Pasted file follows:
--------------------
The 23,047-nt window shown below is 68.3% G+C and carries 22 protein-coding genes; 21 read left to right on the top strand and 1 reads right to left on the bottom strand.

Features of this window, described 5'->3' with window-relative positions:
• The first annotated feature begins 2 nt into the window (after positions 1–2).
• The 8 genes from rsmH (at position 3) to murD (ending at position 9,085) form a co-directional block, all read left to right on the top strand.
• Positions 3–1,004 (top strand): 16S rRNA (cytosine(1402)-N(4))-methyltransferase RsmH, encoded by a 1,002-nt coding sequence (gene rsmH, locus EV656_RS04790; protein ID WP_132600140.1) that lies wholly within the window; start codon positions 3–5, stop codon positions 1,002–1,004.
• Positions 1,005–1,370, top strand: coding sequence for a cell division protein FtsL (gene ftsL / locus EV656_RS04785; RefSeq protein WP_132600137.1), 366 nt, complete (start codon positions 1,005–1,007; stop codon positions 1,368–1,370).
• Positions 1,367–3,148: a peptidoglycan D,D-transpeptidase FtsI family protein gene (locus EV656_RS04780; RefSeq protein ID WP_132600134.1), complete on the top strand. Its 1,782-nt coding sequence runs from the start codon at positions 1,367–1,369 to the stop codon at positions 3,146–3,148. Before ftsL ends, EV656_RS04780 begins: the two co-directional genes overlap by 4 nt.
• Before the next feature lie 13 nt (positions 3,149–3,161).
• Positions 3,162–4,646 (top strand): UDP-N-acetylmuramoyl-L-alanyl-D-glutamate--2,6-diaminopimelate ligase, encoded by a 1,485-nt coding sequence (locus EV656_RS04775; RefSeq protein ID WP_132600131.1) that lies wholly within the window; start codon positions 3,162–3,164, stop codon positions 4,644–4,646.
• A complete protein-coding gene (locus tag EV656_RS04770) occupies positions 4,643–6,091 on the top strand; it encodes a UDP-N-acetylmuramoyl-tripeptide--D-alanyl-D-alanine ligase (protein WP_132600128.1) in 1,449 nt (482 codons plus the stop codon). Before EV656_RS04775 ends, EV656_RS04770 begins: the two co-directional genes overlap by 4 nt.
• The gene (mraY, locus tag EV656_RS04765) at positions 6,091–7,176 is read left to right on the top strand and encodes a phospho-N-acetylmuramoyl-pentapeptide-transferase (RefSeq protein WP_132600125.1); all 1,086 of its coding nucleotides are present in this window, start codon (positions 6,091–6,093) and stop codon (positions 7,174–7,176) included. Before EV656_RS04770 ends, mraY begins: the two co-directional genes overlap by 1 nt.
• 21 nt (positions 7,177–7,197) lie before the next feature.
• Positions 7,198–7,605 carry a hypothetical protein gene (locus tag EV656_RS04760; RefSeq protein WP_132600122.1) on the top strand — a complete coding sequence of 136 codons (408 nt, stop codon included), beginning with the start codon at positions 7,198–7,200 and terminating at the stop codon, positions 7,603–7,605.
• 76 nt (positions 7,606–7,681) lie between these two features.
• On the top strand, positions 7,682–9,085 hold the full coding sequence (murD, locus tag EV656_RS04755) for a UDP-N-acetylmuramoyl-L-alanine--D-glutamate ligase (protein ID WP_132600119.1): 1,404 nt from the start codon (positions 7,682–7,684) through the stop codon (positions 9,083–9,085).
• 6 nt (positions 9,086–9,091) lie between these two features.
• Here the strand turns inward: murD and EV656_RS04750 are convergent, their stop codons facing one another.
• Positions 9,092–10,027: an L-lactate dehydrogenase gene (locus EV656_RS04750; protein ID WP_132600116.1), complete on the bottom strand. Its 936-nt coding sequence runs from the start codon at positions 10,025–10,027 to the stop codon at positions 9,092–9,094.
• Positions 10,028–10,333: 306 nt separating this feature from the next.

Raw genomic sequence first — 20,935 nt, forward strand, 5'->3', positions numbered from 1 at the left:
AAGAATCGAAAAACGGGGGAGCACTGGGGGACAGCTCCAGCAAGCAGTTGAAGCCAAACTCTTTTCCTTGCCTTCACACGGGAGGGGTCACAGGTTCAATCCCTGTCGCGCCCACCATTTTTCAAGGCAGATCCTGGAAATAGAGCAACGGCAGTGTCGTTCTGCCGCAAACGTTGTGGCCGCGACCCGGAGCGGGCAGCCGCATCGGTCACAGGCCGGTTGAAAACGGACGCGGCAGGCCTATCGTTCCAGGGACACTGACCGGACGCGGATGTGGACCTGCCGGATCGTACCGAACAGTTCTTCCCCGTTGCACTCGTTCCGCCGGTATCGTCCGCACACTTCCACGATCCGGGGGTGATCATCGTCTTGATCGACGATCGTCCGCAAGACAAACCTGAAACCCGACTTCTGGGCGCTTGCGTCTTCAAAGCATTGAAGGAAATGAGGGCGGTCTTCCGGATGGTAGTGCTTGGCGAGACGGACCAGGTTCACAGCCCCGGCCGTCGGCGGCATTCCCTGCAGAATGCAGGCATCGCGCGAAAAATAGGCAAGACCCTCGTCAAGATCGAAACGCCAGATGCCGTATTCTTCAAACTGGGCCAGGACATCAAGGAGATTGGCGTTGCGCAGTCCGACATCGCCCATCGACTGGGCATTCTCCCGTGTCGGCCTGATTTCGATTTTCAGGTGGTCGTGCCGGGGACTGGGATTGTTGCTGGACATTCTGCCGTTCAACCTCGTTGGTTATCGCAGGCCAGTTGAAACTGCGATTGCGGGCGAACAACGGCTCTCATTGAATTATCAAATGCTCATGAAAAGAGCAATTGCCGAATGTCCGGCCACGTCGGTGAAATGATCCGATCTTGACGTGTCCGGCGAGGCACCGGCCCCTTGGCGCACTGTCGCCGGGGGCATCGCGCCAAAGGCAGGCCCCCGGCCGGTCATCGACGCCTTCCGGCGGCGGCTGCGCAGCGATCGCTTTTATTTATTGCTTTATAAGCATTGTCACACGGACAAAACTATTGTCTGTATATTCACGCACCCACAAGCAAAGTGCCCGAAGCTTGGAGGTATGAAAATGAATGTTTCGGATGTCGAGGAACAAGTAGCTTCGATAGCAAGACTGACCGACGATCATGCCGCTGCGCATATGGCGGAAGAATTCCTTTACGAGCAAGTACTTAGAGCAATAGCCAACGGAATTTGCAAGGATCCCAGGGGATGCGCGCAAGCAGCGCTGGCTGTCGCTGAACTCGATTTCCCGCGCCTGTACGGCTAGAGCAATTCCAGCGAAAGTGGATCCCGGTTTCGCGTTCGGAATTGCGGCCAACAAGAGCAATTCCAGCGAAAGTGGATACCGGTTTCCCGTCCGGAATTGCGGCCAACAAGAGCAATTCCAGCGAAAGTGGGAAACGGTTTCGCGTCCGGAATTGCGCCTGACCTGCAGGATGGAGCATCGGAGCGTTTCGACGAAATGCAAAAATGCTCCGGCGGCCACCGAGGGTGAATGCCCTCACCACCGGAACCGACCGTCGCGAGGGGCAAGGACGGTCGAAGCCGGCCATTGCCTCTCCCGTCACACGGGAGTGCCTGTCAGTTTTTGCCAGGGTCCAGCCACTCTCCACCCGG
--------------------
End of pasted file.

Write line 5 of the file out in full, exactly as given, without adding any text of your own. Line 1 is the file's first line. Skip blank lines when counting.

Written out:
• Positions 3–1,004 (top strand): 16S rRNA (cytosine(1402)-N(4))-methyltransferase RsmH, encoded by a 1,002-nt coding sequence (gene rsmH, locus EV656_RS04790; protein ID WP_132600140.1) that lies wholly within the window; start codon positions 3–5, stop codon positions 1,002–1,004.